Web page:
Post mortem investigates chylothorax or leakage of total parenteral nutrition?

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This case study focuses on a postmortem examination of an 84-year-old woman, hospitalized due to malnutrition and dysphagia. The left internal jugular vein was cannulated, with no post-procedural x-ray check-up of the catheter tip position. An autopsy revealed 800 ml of milky-white fluid in the left pleural cavity, raising the issue of whether the pleural effusion was of chylous or TPN origin” Zasada et al (2019).

Abstract:

Total parenteral nutrition (TPN) using a central line is an invasive and widely used procedure associated with several complications. Pleural effusion secondary to the leakage of alimentation into the pleural cavity is a rare but encountered complication of central-line TPN administration. This case study focuses on a postmortem examination of an 84-year-old woman, hospitalized due to malnutrition and dysphagia. The left internal jugular vein was cannulated, with no post-procedural x-ray check-up of the catheter tip position. An autopsy revealed 800 ml of milky-white fluid in the left pleural cavity, raising the issue of whether the pleural effusion was of chylous or TPN origin. The aim of this case study was to describe the postmortem diagnostic approach of the fluid analysis. Suspecting chylothorax, we first analyzed the triglyceride (TG) levels in the fluid, which, according to the literature, is the best parameter to detect chyle when lipoprotein electrophoresis (chylomicron %) is unavailable. Biochemistry showed increased levels of TG, which can be found in both chylous and TPN fluid. We then added glucose and potassium to the biochemical analysis, again showing increased levels at 46 mmol/L and 22 mmol/L, respectively. We had no information about the given TPN, and thus, comparing the final chemical results with the TPN composition was impossible. The presence of increased levels of triglycerides, glucose, and potassium in the white fluid more strongly resembled a standard TPN than chyle. Hence, by using these three measurements, we concluded that the milky-white fluid was a leakage of TPN.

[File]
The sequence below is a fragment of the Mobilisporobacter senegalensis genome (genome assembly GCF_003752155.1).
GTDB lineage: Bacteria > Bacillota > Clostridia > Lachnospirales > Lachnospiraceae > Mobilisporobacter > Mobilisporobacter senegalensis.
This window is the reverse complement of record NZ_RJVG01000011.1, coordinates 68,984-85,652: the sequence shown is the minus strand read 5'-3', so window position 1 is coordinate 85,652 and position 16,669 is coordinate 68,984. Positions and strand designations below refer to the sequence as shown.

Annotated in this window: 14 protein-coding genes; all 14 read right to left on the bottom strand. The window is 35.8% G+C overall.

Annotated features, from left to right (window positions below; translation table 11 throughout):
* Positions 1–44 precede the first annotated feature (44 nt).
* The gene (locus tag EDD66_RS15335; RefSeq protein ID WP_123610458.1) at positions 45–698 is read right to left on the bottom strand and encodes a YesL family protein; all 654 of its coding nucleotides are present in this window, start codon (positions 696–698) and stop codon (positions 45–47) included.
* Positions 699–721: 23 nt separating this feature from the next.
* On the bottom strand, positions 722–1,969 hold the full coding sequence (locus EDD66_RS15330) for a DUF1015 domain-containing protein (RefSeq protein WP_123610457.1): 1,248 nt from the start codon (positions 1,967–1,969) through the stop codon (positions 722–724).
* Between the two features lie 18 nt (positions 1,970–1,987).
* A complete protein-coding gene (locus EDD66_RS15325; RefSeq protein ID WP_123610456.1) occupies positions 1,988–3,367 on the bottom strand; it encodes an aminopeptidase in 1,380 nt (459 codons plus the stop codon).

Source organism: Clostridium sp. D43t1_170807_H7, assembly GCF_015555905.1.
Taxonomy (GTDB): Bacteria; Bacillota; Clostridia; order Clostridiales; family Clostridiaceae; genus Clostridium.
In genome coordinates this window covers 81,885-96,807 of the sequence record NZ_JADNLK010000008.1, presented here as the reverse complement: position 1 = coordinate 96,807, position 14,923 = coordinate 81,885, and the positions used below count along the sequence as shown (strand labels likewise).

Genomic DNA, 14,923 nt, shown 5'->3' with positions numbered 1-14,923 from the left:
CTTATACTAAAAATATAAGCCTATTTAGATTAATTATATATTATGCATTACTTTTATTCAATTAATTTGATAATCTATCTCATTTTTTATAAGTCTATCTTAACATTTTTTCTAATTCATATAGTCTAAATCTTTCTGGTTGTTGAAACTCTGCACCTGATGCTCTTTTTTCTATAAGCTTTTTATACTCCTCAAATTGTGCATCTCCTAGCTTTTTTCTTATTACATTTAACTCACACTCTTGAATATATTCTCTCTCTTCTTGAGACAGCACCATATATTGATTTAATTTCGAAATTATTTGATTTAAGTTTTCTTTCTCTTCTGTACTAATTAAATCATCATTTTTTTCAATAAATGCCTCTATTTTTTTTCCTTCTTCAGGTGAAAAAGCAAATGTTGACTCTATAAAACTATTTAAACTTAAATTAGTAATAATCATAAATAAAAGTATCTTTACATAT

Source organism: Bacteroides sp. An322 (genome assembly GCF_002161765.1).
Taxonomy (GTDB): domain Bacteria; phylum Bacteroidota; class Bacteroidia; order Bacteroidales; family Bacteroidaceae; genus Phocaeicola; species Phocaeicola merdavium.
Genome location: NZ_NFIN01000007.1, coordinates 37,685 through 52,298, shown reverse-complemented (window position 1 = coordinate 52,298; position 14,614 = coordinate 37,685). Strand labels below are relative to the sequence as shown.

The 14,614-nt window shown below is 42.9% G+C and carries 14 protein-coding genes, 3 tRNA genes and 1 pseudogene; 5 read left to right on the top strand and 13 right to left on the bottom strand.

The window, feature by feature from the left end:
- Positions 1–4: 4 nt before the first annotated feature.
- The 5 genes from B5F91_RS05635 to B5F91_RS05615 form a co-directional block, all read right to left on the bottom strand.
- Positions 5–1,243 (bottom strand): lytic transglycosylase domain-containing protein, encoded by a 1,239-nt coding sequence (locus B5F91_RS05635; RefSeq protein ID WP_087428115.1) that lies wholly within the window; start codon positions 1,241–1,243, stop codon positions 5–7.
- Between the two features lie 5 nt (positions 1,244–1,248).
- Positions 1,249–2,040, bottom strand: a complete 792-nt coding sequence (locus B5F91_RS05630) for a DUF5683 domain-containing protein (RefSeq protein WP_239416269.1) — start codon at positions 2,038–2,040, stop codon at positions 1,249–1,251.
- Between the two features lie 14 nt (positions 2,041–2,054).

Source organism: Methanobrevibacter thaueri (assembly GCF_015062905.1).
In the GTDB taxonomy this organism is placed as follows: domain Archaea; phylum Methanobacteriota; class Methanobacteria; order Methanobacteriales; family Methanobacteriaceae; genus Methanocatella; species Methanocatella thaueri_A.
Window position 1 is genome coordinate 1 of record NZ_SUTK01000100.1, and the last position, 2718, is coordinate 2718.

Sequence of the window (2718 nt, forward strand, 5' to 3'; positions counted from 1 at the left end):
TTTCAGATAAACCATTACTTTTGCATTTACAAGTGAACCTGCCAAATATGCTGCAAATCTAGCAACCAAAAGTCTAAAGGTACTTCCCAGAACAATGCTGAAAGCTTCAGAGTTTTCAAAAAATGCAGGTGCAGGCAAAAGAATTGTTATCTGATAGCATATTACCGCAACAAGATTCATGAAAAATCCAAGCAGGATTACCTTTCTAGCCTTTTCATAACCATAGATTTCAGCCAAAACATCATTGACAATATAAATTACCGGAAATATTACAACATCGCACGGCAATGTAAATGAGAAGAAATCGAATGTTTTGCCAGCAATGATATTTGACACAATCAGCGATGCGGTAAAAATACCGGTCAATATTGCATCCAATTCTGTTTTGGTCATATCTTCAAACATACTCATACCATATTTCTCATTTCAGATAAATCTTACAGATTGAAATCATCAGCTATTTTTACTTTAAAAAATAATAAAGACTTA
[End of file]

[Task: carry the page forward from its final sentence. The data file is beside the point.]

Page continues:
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Reference:

Zasada, I.A., Banner, J. and Bugge, A. (2019) “Nutrition or no nutrition?”: Chylothorax or leakage of total parenteral nutrition? Forensic Science, Medicine, and Pathology. April 22nd. . doi: 10.1007/s12024-019-00113-6.

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